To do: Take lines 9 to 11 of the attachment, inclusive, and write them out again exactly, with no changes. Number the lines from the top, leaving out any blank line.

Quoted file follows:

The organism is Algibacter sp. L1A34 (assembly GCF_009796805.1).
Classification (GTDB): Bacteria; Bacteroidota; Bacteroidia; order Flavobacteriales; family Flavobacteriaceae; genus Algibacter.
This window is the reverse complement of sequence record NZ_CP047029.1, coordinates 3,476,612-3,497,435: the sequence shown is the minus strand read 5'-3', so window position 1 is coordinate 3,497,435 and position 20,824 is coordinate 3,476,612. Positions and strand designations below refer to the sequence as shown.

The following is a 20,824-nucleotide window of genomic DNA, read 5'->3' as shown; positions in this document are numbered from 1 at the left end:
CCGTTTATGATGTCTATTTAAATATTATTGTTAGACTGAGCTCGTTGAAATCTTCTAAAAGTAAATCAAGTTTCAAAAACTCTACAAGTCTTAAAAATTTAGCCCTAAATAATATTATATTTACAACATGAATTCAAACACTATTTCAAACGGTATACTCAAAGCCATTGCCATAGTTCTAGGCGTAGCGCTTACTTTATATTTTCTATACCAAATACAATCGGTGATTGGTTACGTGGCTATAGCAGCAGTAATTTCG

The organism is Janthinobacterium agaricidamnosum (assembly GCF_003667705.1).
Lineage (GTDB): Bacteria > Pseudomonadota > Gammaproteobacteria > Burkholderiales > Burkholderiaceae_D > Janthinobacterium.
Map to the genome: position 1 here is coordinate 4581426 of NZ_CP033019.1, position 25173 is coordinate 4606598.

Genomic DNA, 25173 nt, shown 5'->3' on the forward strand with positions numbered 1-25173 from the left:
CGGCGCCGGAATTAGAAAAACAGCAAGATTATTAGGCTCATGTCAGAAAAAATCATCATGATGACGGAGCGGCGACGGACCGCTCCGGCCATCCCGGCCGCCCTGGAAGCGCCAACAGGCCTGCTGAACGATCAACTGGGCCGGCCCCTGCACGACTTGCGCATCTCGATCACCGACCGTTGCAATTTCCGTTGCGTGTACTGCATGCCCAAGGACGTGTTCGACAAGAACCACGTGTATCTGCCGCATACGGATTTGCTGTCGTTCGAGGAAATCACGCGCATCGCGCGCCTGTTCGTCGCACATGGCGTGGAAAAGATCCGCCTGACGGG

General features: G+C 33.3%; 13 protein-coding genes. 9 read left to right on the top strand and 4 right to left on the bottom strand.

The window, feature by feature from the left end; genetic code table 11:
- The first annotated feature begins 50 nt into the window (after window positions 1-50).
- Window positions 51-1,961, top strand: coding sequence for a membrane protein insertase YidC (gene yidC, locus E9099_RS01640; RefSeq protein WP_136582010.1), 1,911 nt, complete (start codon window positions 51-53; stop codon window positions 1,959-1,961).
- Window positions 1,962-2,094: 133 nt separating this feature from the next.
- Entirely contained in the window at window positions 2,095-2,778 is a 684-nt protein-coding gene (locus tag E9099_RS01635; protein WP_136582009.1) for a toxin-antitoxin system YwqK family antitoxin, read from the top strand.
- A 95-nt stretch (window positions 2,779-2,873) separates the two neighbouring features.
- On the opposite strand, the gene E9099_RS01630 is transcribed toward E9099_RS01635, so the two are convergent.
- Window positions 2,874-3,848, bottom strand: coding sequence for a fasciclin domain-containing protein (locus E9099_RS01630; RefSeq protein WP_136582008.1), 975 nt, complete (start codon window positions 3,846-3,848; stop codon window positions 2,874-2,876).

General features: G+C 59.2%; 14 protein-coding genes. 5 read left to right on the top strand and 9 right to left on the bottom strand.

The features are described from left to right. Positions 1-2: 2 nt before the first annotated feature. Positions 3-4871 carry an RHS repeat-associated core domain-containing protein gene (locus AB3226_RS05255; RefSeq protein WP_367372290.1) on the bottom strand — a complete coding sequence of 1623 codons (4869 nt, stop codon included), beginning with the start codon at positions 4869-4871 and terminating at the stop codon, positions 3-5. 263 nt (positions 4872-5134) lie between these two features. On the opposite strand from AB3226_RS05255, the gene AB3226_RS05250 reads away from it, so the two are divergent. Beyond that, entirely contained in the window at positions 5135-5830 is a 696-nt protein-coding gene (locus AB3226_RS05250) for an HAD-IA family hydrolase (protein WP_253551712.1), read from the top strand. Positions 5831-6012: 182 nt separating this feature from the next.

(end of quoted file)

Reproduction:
Genomic DNA, 25173 nt, shown 5'->3' on the forward strand with positions numbered 1-25173 from the left:
CGGCGCCGGAATTAGAAAAACAGCAAGATTATTAGGCTCATGTCAGAAAAAATCATCATGATGACGGAGCGGCGACGGACCGCTCCGGCCATCCCGGCCGCCCTGGAAGCGCCAACAGGCCTGCTGAACGATCAACTGGGCCGGCCCCTGCACGACTTGCGCATCTCGATCACCGACCGTTGCAATTTCCGTTGCGTGTACTGCATGCCCAAGGACGTGTTCGACAAGAACCACGTGTATCTGCCGCATACGGATTTGCTGTCGTTCGAGGAAATCACGCGCATCGCGCGCCTGTTCGTCGCACATGGCGTGGAAAAGATCCGCCTGACGGG

General features: G+C 33.3%; 13 protein-coding genes. 9 read left to right on the top strand and 4 right to left on the bottom strand.